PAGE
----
شوک های بازار کار و دوران بازنشستگی: آیا برنامه های دولت مهم است؟
|کد مقاله||سال انتشار||مقاله انگلیسی||ترجمه فارسی||تعداد کلمات|
|22913||2007||18 صفحه PDF||سفارش دهید||9880 کلمه|
Publisher : Elsevier - Science Direct (الزویر - ساینس دایرکت)
Journal : Journal of Public Economics, Volume 91, Issue 10, November 2007, Pages 1902–1919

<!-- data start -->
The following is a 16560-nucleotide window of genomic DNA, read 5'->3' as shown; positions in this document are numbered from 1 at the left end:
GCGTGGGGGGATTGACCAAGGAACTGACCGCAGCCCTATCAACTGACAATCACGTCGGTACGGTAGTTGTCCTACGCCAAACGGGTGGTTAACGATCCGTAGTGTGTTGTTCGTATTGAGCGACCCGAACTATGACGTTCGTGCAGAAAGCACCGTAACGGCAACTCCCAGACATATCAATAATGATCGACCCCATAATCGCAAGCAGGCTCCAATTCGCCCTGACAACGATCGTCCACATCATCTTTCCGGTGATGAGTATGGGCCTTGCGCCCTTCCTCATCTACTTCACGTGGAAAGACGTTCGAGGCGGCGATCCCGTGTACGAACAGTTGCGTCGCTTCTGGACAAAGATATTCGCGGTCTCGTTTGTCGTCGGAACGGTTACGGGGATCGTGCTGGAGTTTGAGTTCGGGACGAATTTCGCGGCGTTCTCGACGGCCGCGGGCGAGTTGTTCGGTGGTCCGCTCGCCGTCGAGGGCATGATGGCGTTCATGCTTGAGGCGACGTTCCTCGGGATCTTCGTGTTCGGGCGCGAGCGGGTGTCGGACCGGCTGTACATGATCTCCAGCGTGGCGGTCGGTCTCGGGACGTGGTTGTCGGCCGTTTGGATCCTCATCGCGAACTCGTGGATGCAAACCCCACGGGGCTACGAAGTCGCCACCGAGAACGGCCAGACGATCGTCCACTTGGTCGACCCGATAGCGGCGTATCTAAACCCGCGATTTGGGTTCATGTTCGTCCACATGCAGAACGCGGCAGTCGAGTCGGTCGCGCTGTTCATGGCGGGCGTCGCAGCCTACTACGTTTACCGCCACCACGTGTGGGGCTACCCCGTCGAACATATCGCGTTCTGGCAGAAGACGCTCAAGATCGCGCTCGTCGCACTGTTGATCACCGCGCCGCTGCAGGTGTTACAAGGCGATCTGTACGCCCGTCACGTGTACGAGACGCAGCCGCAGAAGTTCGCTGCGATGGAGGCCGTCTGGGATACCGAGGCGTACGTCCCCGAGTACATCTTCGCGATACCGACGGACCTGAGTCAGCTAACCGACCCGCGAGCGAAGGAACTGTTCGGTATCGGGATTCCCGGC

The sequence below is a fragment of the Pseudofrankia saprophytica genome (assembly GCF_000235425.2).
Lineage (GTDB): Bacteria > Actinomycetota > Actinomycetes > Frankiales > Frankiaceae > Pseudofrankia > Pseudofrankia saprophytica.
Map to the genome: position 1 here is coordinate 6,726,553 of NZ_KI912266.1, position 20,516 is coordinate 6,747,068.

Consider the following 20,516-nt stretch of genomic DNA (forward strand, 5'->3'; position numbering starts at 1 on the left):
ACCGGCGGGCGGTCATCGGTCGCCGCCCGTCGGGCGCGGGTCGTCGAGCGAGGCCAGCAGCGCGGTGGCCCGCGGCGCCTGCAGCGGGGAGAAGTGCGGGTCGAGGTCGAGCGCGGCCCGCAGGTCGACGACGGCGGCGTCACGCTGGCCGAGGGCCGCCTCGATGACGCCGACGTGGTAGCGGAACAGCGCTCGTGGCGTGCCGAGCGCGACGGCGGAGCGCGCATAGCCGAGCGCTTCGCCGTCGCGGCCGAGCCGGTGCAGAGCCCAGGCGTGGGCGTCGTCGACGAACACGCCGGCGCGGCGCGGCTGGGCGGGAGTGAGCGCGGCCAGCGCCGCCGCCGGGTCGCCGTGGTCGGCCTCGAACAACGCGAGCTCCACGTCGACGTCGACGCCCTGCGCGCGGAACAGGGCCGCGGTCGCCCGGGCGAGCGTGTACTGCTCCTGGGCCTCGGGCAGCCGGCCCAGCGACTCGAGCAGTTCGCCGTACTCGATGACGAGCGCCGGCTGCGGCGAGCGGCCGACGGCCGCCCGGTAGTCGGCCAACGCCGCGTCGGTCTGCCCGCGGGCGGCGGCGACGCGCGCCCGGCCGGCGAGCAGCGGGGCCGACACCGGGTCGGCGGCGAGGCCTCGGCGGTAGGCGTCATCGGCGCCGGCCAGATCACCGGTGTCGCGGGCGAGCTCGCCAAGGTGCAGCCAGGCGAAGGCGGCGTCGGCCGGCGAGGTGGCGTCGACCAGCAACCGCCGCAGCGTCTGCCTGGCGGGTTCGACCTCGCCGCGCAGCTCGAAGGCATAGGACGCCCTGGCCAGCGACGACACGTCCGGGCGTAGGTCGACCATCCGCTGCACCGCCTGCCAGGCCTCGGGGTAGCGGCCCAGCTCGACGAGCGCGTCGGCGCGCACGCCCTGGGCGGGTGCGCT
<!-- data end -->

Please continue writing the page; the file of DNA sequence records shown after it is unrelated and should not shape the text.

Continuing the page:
This paper argues that labor market conditions are an important and often overlooked determinant of retirement transitions. In our analysis, we examine how the unemployment rate affects retirement and whether the Social Security (SS) system and Unemployment Insurance (UI) system influence how older workers respond to labor market shocks. We use pooled cross-sectional data from the March Current Population Survey (CPS) in our analysis. We find that downturns in the labor market increase retirement transitions and that the magnitude of this effect is comparable to that associated with moderate changes in financial incentives to retire and to the threat of a health shock facing older workers. Interestingly, retirements only increase in response to an economic downturn once workers become SS-eligible, suggesting that retirement benefits may help to alleviate the income loss associated with a weak labor market. We also estimate the impact of UI generosity on retirement and find little consistent evidence of an effect. This suggests that in some ways SS may serve as a more effective form of unemployment insurance for older workers than UI